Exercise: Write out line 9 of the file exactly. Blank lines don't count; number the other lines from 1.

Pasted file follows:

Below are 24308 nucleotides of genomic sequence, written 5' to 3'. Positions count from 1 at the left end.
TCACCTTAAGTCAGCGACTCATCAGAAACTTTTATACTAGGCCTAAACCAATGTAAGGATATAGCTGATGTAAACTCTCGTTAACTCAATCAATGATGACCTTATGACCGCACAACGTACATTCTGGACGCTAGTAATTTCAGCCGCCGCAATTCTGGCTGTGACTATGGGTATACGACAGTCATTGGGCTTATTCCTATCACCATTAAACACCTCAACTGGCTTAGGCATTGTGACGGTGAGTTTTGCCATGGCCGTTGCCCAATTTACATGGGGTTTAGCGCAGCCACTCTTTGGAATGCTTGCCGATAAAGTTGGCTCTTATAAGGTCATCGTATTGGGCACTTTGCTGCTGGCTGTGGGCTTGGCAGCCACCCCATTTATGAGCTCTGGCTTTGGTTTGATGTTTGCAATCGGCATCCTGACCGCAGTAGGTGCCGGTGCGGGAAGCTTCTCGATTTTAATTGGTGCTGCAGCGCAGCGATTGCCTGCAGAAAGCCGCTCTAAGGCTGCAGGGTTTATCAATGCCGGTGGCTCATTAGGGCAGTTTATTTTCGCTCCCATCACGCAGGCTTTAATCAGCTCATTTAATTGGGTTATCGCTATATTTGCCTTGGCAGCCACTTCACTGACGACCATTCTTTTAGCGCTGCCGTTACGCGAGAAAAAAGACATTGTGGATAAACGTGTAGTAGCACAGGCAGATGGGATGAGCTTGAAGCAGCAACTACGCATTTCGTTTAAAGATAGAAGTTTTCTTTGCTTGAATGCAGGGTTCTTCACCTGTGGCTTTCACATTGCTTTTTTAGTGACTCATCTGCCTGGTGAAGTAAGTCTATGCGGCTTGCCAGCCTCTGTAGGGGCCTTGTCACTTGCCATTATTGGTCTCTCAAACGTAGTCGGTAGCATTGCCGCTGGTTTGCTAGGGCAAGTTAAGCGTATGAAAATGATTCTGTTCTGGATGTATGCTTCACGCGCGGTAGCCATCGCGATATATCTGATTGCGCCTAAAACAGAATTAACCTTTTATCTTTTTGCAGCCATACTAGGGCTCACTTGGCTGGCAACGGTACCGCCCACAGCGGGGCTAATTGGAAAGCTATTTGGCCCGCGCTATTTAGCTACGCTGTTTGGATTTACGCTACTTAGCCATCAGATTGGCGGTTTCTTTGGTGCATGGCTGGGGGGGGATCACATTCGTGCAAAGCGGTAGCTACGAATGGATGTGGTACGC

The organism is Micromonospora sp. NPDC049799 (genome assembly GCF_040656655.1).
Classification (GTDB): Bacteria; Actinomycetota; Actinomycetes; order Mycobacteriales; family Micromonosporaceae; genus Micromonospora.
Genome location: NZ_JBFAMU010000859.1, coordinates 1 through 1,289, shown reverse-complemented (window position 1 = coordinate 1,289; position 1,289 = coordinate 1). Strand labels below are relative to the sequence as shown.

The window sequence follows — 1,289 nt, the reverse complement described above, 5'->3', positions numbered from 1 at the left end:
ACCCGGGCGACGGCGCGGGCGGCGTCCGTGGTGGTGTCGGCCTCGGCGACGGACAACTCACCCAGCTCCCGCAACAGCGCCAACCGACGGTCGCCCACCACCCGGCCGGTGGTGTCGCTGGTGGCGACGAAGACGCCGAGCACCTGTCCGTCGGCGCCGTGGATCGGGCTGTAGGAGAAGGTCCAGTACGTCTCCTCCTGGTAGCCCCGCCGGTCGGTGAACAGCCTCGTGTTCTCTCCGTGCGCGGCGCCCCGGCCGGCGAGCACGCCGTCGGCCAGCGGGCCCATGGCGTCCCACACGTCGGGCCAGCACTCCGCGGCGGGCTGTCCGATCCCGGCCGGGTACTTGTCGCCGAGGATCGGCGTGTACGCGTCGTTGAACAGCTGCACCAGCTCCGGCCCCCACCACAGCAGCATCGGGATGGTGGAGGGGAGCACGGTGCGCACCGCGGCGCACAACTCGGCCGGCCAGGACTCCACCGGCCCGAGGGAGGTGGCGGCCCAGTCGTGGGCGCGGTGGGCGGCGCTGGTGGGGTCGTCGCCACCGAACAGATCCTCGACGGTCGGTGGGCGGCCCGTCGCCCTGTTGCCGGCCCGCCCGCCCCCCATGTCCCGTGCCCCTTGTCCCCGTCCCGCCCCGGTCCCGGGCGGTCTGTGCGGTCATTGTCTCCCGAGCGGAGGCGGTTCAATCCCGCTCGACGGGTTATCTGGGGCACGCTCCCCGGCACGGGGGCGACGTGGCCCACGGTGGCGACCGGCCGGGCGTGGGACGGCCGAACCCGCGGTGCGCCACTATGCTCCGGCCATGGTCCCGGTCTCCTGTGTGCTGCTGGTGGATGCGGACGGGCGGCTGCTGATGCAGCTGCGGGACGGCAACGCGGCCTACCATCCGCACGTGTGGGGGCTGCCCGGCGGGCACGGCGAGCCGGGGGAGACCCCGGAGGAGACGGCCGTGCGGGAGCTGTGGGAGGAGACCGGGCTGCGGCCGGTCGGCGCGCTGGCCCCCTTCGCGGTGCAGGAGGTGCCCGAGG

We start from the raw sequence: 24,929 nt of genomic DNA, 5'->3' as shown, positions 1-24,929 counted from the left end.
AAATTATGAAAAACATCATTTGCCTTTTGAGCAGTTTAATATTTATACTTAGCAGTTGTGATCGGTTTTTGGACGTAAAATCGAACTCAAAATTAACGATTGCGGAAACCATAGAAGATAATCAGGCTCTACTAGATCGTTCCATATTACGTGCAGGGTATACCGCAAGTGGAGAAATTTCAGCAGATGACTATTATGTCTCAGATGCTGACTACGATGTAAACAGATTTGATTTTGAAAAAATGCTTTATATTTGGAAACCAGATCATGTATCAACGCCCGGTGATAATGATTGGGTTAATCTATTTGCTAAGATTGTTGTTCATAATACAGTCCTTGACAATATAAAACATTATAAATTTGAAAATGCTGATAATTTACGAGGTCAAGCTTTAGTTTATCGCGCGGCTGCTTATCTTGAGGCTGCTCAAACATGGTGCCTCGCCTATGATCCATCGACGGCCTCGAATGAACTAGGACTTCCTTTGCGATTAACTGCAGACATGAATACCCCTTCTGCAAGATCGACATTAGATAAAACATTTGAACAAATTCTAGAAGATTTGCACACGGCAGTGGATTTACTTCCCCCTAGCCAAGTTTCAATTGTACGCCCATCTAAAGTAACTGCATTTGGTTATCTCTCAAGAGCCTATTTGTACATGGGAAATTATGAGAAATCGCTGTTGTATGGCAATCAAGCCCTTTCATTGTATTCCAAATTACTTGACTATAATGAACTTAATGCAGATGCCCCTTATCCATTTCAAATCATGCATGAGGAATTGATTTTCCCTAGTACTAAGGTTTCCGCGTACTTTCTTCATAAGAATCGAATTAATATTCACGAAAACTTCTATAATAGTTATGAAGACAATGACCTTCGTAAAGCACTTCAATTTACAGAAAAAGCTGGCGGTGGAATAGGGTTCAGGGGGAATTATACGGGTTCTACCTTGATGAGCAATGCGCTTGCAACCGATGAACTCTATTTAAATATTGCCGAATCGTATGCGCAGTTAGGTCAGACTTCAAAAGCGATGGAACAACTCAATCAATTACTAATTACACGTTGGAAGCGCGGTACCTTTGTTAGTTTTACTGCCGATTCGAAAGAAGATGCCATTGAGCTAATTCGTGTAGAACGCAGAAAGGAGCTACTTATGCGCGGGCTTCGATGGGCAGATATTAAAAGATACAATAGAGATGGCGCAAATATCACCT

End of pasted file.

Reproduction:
AAATTATGAAAAACATCATTTGCCTTTTGAGCAGTTTAATATTTATACTTAGCAGTTGTGATCGGTTTTTGGACGTAAAATCGAACTCAAAATTAACGATTGCGGAAACCATAGAAGATAATCAGGCTCTACTAGATCGTTCCATATTACGTGCAGGGTATACCGCAAGTGGAGAAATTTCAGCAGATGACTATTATGTCTCAGATGCTGACTACGATGTAAACAGATTTGATTTTGAAAAAATGCTTTATATTTGGAAACCAGATCATGTATCAACGCCCGGTGATAATGATTGGGTTAATCTATTTGCTAAGATTGTTGTTCATAATACAGTCCTTGACAATATAAAACATTATAAATTTGAAAATGCTGATAATTTACGAGGTCAAGCTTTAGTTTATCGCGCGGCTGCTTATCTTGAGGCTGCTCAAACATGGTGCCTCGCCTATGATCCATCGACGGCCTCGAATGAACTAGGACTTCCTTTGCGATTAACTGCAGACATGAATACCCCTTCTGCAAGATCGACATTAGATAAAACATTTGAACAAATTCTAGAAGATTTGCACACGGCAGTGGATTTACTTCCCCCTAGCCAAGTTTCAATTGTACGCCCATCTAAAGTAACTGCATTTGGTTATCTCTCAAGAGCCTATTTGTACATGGGAAATTATGAGAAATCGCTGTTGTATGGCAATCAAGCCCTTTCATTGTATTCCAAATTACTTGACTATAATGAACTTAATGCAGATGCCCCTTATCCATTTCAAATCATGCATGAGGAATTGATTTTCCCTAGTACTAAGGTTTCCGCGTACTTTCTTCATAAGAATCGAATTAATATTCACGAAAACTTCTATAATAGTTATGAAGACAATGACCTTCGTAAAGCACTTCAATTTACAGAAAAAGCTGGCGGTGGAATAGGGTTCAGGGGGAATTATACGGGTTCTACCTTGATGAGCAATGCGCTTGCAACCGATGAACTCTATTTAAATATTGCCGAATCGTATGCGCAGTTAGGTCAGACTTCAAAAGCGATGGAACAACTCAATCAATTACTAATTACACGTTGGAAGCGCGGTACCTTTGTTAGTTTTACTGCCGATTCGAAAGAAGATGCCATTGAGCTAATTCGTGTAGAACGCAGAAAGGAGCTACTTATGCGCGGGCTTCGATGGGCAGATATTAAAAGATACAATAGAGATGGCGCAAATATCACCT